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Private hospital in Kerala to face action under Clinical Establishments Act

- July 6, 2022

Thiruvananthapuram, July 6 (BPNS)

Palakkad-based Thangam Hospital becomes the first hospital in the state to face proceedings under the Kerala Clinical Establishments (Registration and Regulation) Act 2018. The hospital was recently in the eye of the storm following the death of a newborn and later the mother following alleged medical negligence.

According to health minister Veena George, following a slew of complaints including incidents of back-to-back deaths, the health department conducted an inquiry and upon finding merit in the same it was decided to initiate action under the act.

It is learned that the hospital might get its registration suspended or get canceled. The district registering authority headed by the district collector has been asked to conduct a thorough inquiry into the incidents.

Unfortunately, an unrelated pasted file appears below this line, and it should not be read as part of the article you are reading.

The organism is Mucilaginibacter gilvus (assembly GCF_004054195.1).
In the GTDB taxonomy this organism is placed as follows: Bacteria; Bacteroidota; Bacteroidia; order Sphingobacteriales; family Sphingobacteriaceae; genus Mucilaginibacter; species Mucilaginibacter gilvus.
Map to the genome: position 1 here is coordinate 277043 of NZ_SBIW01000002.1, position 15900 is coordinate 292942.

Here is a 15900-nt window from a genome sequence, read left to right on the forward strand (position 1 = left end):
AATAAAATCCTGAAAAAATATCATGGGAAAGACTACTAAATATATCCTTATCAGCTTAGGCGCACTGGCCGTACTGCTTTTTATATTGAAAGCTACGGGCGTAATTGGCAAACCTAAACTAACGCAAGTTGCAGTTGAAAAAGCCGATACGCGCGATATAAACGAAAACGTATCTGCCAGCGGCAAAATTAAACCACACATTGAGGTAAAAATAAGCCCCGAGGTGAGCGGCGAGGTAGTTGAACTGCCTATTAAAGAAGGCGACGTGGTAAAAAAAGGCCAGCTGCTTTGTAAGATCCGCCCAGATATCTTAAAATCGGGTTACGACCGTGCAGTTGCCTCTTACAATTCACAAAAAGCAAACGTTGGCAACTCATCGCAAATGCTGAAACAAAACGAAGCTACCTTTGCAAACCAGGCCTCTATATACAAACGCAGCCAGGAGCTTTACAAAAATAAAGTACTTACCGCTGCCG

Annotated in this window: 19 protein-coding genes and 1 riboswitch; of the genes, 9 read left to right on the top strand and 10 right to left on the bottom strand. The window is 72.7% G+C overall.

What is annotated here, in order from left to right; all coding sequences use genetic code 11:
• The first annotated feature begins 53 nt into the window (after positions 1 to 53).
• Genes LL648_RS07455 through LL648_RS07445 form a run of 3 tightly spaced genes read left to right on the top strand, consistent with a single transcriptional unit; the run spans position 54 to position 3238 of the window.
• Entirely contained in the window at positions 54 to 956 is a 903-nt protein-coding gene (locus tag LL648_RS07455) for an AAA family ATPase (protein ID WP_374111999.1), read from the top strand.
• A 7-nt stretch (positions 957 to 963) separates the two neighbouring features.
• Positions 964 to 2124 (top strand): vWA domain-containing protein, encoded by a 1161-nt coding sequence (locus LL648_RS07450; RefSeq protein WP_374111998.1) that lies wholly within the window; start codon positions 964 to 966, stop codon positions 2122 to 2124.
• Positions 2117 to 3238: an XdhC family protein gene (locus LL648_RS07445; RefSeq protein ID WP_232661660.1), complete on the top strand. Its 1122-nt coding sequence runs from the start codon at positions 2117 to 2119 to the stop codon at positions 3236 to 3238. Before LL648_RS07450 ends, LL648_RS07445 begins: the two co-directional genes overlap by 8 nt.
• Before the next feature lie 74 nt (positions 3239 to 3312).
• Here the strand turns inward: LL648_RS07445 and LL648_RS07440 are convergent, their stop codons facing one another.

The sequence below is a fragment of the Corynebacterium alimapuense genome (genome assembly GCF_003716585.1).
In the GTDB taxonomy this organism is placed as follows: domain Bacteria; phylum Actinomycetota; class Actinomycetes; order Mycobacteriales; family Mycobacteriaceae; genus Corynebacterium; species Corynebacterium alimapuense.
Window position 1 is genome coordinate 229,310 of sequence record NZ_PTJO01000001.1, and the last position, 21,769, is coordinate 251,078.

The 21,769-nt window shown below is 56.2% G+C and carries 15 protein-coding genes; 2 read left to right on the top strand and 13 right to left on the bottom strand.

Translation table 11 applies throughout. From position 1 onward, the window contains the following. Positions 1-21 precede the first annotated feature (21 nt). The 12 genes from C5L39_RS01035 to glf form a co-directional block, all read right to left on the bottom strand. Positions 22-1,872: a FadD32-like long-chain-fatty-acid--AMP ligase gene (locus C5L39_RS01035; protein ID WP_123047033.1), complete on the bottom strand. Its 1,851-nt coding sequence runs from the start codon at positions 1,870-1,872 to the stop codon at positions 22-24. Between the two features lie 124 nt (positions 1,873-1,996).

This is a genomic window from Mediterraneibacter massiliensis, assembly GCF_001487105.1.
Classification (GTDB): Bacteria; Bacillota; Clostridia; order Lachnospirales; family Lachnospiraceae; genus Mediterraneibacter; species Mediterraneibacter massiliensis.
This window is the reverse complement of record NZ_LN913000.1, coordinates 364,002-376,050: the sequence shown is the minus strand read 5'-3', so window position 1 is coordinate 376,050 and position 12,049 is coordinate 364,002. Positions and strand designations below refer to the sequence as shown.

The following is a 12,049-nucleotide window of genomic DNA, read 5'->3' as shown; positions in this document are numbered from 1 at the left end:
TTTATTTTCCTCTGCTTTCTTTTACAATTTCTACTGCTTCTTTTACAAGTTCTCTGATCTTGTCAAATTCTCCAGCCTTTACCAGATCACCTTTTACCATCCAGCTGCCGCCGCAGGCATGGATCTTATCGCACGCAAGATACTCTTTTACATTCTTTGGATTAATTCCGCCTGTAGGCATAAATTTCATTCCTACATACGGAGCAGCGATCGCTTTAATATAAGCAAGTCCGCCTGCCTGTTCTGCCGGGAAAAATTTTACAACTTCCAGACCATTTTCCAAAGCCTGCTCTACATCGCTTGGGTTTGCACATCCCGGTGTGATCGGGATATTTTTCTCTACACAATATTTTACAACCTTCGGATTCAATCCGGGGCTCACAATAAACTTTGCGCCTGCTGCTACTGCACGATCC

As per the act, the district registering authority might grant, renew, suspend or cancel the registration of a clinical establishment. Also, it has the power to cancel the registration of such clinical establishments where there is imminent danger to public health and the health and safety of patients and staff.

The act envisages improvement of public health by prescribing basic minimum standards for different categories of clinical establishments to ensure the provision of proper quality healthcare by the clinical establishments.

Earlier, the private hospital faced huge protests following the deaths of a newborn child and later the mother. The woman, Aishwarya — who was a native of Thattamangalam — died on July 4, a day after the death of her newborn child. Her relatives then alleged that it was negligence on the part of the hospital that resulted in the deaths. They also complained that the hospital didn’t communicate the complications Aishwarya experienced until her death.

It was on June 29 that Aishwarya was admitted to the Thangam Hospital with labor pains. The doctors then found that she was having a complicated pregnancy. They then preferred a C-section surgery but later advised normal childbirth.

The family, considering the deteriorating condition of Aishwarya, insisted that she needed a C-section surgery, but the doctors allegedly tried to deliver the infant using vacuum extraction, resulting in umbilical cord strangulation, and leading to the child’s subsequent death on July 3. A day after Aishwarya also died.

Following an uproar, the police registered a case against three doctors under IPC section 304(a) (causing death by negligence).